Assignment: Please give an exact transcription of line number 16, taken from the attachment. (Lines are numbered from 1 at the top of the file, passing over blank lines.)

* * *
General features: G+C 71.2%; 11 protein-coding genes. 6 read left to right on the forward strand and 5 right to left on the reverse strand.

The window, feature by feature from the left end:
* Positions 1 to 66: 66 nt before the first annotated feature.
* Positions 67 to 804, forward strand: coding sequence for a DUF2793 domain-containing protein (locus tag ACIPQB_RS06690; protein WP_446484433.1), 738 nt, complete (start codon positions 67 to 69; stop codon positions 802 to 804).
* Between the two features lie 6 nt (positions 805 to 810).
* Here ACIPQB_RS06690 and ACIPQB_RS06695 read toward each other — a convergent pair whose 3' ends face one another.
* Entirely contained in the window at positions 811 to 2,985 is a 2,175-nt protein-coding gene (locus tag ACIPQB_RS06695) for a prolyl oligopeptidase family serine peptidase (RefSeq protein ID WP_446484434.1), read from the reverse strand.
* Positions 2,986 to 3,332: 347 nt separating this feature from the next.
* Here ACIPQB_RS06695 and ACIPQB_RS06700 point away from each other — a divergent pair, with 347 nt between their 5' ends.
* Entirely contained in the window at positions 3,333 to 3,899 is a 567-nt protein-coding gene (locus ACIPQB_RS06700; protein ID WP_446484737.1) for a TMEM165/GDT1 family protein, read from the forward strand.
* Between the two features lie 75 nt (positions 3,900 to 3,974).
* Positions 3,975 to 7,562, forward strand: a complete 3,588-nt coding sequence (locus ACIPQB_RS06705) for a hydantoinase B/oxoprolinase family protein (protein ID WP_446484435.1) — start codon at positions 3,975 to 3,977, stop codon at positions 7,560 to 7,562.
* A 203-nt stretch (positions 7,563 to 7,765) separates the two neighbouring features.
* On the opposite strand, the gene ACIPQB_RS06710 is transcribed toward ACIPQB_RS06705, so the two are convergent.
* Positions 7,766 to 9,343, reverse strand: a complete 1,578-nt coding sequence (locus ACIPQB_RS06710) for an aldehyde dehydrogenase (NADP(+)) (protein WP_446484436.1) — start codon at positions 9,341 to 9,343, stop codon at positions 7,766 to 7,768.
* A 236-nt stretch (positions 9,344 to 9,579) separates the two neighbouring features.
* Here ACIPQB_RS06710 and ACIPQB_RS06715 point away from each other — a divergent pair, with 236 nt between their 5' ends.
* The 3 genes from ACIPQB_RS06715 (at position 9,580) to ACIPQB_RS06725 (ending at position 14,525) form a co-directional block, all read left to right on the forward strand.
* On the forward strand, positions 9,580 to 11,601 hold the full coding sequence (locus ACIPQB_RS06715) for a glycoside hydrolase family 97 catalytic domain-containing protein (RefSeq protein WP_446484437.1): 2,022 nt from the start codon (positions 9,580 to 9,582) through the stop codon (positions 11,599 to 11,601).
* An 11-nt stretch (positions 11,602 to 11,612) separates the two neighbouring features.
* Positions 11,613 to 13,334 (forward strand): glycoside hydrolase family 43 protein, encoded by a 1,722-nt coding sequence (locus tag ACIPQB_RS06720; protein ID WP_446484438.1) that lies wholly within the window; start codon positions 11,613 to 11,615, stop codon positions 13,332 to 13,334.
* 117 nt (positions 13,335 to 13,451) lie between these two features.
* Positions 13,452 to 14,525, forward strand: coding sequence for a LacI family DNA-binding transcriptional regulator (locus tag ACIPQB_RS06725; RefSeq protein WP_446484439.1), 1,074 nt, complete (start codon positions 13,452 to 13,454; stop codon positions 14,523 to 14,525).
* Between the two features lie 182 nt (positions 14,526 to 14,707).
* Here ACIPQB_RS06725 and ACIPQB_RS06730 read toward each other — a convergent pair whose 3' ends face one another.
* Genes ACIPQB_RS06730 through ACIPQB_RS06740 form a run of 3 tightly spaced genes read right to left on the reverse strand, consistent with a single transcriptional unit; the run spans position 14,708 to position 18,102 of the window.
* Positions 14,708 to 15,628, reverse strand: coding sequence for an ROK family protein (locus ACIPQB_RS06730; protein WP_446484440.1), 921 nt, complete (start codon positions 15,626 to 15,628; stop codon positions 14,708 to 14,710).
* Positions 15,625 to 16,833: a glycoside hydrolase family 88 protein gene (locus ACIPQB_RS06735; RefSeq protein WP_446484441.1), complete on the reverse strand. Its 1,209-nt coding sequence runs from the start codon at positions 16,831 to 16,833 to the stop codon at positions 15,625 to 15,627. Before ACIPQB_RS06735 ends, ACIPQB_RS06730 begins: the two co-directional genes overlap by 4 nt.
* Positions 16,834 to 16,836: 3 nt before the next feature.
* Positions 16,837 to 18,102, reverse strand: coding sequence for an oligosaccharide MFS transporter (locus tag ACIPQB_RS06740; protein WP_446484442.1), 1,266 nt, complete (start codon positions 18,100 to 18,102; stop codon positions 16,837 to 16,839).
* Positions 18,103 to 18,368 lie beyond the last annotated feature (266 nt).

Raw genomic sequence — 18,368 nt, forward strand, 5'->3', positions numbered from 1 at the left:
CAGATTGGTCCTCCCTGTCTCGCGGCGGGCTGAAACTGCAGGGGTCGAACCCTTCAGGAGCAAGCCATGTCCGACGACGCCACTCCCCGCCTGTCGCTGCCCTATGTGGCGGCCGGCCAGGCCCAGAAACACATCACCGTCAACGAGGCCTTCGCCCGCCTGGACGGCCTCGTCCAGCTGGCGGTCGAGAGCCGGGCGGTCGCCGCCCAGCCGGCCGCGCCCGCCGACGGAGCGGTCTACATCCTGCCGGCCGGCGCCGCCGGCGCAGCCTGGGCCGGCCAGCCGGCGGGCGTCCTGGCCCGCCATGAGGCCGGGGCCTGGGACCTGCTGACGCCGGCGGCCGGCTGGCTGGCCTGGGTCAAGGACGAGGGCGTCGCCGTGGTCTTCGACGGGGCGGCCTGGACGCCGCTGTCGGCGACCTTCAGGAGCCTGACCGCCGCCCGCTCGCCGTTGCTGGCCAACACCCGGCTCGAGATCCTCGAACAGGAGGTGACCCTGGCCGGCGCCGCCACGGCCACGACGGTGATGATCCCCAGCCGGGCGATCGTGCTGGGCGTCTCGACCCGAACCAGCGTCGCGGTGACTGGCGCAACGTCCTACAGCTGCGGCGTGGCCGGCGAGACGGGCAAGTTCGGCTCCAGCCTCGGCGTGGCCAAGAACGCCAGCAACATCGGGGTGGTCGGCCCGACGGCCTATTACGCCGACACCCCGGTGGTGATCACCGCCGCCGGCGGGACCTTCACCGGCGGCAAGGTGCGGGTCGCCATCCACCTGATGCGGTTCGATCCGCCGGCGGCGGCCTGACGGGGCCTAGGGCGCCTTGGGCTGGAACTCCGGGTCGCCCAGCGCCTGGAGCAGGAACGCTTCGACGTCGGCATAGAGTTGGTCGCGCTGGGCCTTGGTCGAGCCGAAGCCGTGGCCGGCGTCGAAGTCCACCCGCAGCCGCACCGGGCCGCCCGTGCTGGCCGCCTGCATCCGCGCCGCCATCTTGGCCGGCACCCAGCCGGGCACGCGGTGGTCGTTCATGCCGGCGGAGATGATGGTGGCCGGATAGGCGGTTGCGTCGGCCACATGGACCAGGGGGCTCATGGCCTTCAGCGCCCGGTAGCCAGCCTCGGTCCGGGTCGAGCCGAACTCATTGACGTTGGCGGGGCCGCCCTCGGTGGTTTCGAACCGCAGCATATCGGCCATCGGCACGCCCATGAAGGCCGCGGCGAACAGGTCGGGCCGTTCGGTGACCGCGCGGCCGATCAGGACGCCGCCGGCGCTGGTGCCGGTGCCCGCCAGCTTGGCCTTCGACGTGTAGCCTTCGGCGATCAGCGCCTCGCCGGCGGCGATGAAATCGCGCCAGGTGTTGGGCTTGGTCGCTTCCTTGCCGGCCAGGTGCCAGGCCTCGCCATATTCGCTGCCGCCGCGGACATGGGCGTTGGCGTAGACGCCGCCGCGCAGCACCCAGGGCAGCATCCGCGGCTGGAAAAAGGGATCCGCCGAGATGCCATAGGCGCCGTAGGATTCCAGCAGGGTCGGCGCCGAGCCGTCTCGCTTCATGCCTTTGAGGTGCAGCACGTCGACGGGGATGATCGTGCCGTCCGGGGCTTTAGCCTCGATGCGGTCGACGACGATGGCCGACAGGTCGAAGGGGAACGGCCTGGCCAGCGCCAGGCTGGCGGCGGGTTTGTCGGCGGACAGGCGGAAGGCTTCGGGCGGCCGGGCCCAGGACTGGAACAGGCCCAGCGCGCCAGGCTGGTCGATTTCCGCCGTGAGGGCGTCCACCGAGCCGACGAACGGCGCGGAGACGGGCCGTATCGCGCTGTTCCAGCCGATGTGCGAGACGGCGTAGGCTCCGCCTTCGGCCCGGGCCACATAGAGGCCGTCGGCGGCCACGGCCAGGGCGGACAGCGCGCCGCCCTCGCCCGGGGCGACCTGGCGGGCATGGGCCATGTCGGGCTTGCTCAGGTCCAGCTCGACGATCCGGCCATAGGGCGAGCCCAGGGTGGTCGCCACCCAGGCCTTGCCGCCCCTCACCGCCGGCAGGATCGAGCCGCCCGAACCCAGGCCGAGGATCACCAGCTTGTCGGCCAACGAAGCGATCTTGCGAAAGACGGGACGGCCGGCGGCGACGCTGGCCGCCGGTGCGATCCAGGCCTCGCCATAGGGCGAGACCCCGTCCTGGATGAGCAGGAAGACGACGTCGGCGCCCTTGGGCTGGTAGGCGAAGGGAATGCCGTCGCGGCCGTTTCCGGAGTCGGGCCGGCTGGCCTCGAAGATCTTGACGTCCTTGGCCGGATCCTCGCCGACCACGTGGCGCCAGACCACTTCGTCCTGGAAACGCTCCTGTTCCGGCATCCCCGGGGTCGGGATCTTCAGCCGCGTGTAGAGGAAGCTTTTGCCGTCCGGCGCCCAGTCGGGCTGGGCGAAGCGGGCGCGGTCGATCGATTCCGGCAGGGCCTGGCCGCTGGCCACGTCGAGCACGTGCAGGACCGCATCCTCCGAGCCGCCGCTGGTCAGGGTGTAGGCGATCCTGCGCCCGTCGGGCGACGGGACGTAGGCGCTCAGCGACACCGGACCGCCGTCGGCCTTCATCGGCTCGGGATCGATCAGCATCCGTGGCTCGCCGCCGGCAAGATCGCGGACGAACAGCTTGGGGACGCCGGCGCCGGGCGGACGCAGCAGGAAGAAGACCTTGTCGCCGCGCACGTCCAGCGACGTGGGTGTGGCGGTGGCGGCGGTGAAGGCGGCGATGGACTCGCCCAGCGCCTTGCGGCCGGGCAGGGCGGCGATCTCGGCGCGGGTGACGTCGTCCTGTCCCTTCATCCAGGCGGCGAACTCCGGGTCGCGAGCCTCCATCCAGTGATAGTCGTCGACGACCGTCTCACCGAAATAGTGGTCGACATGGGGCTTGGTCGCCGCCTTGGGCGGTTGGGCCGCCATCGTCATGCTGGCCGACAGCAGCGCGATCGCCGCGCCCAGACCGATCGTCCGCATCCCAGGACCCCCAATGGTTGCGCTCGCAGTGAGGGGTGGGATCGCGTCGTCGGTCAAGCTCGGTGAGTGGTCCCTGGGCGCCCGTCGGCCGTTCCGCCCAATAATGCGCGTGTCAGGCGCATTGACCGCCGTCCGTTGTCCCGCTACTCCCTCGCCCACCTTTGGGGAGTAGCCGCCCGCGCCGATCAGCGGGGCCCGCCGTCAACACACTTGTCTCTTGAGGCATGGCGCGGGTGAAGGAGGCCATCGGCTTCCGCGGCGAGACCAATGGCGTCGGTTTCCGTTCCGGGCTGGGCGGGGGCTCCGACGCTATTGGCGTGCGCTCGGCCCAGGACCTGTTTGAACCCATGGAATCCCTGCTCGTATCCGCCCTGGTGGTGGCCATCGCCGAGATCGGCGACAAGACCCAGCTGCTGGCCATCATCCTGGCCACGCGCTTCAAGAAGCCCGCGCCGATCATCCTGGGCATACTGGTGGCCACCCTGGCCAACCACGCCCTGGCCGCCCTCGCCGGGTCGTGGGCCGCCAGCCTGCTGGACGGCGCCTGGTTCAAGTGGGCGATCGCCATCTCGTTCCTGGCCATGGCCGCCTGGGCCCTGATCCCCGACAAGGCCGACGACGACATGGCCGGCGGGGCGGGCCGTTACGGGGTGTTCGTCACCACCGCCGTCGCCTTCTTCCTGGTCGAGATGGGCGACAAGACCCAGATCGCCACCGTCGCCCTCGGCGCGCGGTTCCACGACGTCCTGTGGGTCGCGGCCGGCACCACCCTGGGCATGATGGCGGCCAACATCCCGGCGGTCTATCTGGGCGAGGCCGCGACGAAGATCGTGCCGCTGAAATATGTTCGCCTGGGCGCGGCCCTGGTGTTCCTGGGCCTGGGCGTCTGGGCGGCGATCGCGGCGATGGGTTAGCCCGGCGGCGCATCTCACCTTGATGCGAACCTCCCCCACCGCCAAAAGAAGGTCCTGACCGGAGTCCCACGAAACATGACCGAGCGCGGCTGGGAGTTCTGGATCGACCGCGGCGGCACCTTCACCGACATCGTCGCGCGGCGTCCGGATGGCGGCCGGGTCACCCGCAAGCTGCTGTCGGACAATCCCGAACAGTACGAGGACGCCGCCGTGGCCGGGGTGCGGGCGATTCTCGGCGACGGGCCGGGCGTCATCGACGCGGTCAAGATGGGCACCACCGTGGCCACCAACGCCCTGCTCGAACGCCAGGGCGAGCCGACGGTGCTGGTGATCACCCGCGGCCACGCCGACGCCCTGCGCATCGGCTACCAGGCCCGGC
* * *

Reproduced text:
* A 236-nt stretch (positions 9,344 to 9,579) separates the two neighbouring features.